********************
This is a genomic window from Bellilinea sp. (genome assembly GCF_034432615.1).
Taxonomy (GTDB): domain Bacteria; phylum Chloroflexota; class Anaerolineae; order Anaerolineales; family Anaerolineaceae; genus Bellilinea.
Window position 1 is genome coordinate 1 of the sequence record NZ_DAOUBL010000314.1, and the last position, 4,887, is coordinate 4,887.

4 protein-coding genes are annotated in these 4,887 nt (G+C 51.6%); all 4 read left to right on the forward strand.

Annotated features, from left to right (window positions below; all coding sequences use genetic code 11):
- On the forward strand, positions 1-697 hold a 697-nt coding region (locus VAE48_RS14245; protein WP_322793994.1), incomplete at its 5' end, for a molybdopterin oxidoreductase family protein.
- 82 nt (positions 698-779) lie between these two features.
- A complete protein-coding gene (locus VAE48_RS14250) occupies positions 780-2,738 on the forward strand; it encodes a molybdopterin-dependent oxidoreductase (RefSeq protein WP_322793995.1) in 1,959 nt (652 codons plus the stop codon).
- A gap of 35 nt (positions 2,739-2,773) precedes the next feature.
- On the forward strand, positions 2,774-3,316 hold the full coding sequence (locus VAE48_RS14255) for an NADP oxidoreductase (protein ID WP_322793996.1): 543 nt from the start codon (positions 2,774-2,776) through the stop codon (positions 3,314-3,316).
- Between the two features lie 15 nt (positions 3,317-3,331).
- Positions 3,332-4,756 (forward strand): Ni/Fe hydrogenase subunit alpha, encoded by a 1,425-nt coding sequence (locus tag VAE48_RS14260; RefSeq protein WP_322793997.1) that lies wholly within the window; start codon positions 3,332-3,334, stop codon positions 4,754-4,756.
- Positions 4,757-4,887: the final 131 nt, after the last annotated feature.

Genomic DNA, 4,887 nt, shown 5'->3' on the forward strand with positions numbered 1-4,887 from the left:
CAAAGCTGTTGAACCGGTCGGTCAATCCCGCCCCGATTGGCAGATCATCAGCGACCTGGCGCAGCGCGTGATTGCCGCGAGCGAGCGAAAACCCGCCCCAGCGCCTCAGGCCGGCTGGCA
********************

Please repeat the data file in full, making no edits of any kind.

This is a genomic window from Bellilinea sp. (genome assembly GCF_034432615.1).
Taxonomy (GTDB): domain Bacteria; phylum Chloroflexota; class Anaerolineae; order Anaerolineales; family Anaerolineaceae; genus Bellilinea.
Window position 1 is genome coordinate 1 of the sequence record NZ_DAOUBL010000314.1, and the last position, 4,887, is coordinate 4,887.

4 protein-coding genes are annotated in these 4,887 nt (G+C 51.6%); all 4 read left to right on the forward strand.

Annotated features, from left to right (window positions below; all coding sequences use genetic code 11):
- On the forward strand, positions 1-697 hold a 697-nt coding region (locus VAE48_RS14245; protein WP_322793994.1), incomplete at its 5' end, for a molybdopterin oxidoreductase family protein.
- 82 nt (positions 698-779) lie between these two features.
- A complete protein-coding gene (locus VAE48_RS14250) occupies positions 780-2,738 on the forward strand; it encodes a molybdopterin-dependent oxidoreductase (RefSeq protein WP_322793995.1) in 1,959 nt (652 codons plus the stop codon).
- A gap of 35 nt (positions 2,739-2,773) precedes the next feature.
- On the forward strand, positions 2,774-3,316 hold the full coding sequence (locus VAE48_RS14255) for an NADP oxidoreductase (protein ID WP_322793996.1): 543 nt from the start codon (positions 2,774-2,776) through the stop codon (positions 3,314-3,316).
- Between the two features lie 15 nt (positions 3,317-3,331).
- Positions 3,332-4,756 (forward strand): Ni/Fe hydrogenase subunit alpha, encoded by a 1,425-nt coding sequence (locus tag VAE48_RS14260; RefSeq protein WP_322793997.1) that lies wholly within the window; start codon positions 3,332-3,334, stop codon positions 4,754-4,756.
- Positions 4,757-4,887: the final 131 nt, after the last annotated feature.

Genomic DNA, 4,887 nt, shown 5'->3' on the forward strand with positions numbered 1-4,887 from the left:
CAAAGCTGTTGAACCGGTCGGTCAATCCCGCCCCGATTGGCAGATCATCAGCGACCTGGCGCAGCGCGTGATTGCCGCGAGCGAGCGAAAACCCGCCCCAGCGCCTCAGGCCGGCTGGCA